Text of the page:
As the housing authority regroups, the future of the Liberty District is uncertain, along with plans to maximize one of the city's most significant thoroughfares. The BTW apartment complex, which consists of 392 units, sits directly across from the Columbus Civic Center, the Columbus Ice Rink, A.J. McClung Memorial Stadium and the South Commons Softball Complex. A recent "as is" appraisal listed the value of the property at $2 million; about $1 million of that applies to the Victory/Veterans intersection that has been slated for commercial development, housing officials said.
So far, Knicon is the only company that has come forward with a proposal for commercial development at the intersection, said Len Williams, the housing authority's chief executive officer.
At a March 29 stakeholders meeting, Lula Huff said Tomlinson and other city officials claimed there were no private developers interested in the area. She then pointed to Joe Lunsford, who sat in the audience, and he stood to a rousing applause. But both Lula and Bruce Huff said the family connection to the Knicon proposal has nothing to do with their opposition to the housing authority plans. Lula Huff said it's about preserving the historical significance of the district, just like the city did with midtown and downtown.
"The east side was where the African-American downtown was," she said "It was their community. A community means that there's residential, commercial, there's the arts, there's civic. There's a combination. Not just residential."
Randy Williams, executive vice president of Knicon, said Joe Lunsford is just an "adviser" to the company. Lunsford's wife, Cecilia, is a principal investor but is not involved in the day-to-day operations, he said.
Knicon envisioned a possible arts magnet school around the Liberty Theatre in addition to mixed-income, multi-family housing and storefronts. The company developed a concept for the Lunsford property, at the corner of Eighth Street and Sixth Avenue, that included residential units above retail space.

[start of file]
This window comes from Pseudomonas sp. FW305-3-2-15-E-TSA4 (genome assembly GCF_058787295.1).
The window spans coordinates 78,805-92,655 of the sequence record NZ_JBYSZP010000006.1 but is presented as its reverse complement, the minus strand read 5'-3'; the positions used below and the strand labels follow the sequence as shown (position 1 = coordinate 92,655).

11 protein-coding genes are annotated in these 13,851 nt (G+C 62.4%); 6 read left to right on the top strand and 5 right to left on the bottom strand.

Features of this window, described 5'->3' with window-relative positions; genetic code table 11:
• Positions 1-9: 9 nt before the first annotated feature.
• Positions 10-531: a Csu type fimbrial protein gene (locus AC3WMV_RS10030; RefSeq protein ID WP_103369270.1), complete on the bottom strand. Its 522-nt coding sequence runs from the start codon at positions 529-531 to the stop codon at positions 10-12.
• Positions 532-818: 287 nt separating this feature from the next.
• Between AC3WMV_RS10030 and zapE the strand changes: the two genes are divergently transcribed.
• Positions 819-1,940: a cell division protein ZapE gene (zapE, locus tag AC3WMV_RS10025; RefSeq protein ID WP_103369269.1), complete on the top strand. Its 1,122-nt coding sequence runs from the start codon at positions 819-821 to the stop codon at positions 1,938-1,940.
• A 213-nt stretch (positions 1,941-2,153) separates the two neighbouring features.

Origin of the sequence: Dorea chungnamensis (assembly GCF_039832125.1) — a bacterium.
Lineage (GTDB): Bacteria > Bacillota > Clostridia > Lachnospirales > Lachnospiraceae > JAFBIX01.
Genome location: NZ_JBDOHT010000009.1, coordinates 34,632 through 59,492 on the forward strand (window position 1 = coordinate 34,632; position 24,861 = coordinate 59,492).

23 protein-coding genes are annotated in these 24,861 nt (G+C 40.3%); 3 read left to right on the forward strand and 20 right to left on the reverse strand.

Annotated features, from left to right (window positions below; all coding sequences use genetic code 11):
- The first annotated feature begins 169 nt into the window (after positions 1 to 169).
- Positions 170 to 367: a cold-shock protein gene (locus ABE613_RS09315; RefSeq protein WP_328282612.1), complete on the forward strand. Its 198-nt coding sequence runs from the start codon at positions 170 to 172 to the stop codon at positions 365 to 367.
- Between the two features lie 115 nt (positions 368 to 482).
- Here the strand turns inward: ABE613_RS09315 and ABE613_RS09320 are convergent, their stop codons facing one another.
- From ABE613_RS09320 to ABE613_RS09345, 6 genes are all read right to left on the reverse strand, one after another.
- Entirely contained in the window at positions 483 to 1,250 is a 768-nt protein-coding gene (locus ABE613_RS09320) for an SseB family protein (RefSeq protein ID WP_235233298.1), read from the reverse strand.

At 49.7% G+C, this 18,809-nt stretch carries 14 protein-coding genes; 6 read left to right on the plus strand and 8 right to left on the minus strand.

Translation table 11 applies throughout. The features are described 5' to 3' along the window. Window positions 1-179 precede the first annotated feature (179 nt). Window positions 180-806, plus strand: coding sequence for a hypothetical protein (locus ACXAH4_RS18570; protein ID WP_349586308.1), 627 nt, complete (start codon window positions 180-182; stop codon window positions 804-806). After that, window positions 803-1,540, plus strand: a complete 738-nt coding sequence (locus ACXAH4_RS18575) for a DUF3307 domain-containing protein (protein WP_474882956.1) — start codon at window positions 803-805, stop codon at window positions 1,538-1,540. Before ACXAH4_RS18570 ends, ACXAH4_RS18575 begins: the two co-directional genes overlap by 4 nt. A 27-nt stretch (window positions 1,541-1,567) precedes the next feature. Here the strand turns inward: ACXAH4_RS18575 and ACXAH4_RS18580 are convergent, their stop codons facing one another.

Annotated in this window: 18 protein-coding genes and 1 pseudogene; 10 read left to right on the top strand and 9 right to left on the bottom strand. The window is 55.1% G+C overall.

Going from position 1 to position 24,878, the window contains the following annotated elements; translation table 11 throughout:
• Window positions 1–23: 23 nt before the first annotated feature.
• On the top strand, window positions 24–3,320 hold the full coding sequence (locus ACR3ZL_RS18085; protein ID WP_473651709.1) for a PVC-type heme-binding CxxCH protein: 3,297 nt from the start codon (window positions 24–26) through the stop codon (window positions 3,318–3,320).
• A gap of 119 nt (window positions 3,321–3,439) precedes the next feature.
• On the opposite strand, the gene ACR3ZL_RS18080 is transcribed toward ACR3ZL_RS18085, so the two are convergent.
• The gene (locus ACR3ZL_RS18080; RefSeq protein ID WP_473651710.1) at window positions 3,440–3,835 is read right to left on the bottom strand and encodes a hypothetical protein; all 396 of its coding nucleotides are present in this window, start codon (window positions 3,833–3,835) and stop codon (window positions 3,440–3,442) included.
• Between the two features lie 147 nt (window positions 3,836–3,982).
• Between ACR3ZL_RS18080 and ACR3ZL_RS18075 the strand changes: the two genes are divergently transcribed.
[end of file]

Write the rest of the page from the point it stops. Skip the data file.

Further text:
"The Lunsfords own property (in the Liberty District), right in the midst of it, and I think they've always had aspirations of developing that before I, Knicon or anybody got involved," Randy Williams said. "There have been several thoughts and renditions about that. So, that simply happened to be in the mix of our thought process."
Tomlinson described the city's 2011 meeting with Knicon representatives as casual.
"People asked to stop by, which is not all that uncommon," she said. "They come to town, ask to stop by and pitch an idea, show me something they're doing, you know, a project, a program, something of that nature, and it was very much in that typical vein. So, they came in and showed the PowerPoint and there wasn't any feasibility study, no cost estimates, just no other material provided."
Amy Moore, the housing authority's chief real estate officer, said the agency's meeting with the company focused on commercial development, not residential. The agency later sent out a "Request for Qualification" for the first phase of the BTW redevelopment project. The RFQ went to 20 developers, including Knicon. The only one to respond was Columbia Residential, a minority-owned, Atlanta-based company that developed Ashley Station and Arbor Pointe.
Randy Williams said the company didn't submit an RFQ because it was still in its infancy and unable to meet requirements.
"This was simply an exercise to look at what opportunities may be there to revitalize that area," he said of the proposal. "It's just an awesome opportunity to merge economic development, revitalization and history."